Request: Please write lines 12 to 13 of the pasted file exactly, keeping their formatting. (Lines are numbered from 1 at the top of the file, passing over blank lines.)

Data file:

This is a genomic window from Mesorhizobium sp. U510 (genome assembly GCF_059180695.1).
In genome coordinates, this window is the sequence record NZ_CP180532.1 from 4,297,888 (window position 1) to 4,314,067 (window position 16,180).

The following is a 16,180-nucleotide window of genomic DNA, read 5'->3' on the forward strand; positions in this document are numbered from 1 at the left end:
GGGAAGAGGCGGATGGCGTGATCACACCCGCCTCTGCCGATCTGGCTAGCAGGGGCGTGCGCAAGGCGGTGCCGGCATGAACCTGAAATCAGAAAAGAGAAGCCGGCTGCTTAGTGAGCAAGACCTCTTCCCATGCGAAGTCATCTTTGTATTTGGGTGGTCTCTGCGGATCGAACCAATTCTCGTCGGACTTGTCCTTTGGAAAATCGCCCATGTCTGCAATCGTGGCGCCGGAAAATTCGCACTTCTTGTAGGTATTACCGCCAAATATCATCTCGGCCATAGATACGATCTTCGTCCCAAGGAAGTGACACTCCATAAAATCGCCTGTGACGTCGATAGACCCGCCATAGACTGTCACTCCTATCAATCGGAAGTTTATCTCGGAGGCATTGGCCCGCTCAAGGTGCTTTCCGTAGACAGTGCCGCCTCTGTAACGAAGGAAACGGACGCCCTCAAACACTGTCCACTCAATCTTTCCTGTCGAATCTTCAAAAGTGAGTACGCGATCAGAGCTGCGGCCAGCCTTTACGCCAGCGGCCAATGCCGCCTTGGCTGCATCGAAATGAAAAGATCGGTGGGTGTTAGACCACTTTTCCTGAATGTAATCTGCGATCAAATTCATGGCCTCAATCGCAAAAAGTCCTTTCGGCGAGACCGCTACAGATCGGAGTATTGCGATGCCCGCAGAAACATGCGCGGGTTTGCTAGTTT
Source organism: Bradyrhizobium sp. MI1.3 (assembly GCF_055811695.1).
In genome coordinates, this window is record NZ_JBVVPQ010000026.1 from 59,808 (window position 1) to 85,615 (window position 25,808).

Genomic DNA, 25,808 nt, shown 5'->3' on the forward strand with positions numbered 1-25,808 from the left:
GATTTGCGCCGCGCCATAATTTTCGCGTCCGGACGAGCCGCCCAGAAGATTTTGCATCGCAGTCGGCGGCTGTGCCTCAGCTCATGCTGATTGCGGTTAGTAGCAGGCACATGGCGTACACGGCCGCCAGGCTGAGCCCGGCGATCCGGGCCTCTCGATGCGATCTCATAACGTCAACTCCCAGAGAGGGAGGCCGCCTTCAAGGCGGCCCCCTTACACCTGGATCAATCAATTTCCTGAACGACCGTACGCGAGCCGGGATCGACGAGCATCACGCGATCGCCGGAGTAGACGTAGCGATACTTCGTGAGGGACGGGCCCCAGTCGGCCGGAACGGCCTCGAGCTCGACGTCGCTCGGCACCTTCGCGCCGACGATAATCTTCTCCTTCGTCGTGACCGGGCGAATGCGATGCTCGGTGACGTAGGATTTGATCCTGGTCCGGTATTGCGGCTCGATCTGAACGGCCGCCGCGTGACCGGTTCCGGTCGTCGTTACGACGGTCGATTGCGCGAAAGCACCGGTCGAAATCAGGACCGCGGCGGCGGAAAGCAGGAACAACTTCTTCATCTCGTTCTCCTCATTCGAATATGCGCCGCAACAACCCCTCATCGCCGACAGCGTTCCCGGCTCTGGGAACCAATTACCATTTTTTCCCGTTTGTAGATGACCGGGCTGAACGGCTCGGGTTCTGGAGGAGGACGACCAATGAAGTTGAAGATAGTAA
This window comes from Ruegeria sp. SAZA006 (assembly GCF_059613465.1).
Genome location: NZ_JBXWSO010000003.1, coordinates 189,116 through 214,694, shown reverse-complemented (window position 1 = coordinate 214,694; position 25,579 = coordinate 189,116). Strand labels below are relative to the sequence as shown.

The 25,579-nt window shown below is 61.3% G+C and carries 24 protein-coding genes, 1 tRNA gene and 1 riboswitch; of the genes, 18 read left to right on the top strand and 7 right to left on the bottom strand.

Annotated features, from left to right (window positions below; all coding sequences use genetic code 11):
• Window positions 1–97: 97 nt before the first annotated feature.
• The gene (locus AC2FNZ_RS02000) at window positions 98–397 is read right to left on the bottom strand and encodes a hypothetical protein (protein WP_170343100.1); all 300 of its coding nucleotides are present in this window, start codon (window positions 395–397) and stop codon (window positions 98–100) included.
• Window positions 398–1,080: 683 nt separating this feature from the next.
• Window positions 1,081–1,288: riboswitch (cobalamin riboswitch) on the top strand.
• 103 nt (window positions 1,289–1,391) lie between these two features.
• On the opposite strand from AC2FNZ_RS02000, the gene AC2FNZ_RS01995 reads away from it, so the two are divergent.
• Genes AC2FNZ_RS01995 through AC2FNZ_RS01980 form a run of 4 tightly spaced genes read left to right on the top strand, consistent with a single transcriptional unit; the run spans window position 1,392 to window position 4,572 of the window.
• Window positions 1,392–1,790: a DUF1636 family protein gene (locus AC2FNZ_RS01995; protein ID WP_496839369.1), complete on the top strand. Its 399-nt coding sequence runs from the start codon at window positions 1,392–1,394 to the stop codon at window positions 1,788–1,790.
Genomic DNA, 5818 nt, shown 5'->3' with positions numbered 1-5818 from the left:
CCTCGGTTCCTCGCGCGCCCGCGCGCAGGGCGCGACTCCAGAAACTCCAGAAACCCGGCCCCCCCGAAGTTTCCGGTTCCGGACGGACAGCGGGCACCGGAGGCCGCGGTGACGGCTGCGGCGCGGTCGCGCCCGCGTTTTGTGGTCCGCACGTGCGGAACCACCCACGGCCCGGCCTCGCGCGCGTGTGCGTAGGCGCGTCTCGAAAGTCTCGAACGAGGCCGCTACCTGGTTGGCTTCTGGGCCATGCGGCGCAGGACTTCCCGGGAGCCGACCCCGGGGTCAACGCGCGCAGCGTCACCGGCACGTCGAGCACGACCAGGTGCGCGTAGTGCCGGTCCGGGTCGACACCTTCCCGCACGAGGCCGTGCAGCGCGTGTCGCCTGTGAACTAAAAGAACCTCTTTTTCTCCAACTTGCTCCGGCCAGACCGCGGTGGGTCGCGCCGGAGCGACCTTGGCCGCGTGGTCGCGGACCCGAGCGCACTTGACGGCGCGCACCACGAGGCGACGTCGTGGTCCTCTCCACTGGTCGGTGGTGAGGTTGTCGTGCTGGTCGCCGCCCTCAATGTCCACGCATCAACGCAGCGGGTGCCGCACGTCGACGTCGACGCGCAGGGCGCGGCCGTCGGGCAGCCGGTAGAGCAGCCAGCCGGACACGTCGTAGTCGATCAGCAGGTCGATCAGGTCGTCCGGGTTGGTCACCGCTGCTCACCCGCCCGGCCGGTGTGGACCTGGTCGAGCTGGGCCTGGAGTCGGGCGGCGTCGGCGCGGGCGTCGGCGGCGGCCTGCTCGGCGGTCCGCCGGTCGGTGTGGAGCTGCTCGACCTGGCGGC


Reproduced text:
Annotated features, from left to right (window positions below; all coding sequences use genetic code 11):
• Window positions 1–97: 97 nt before the first annotated feature.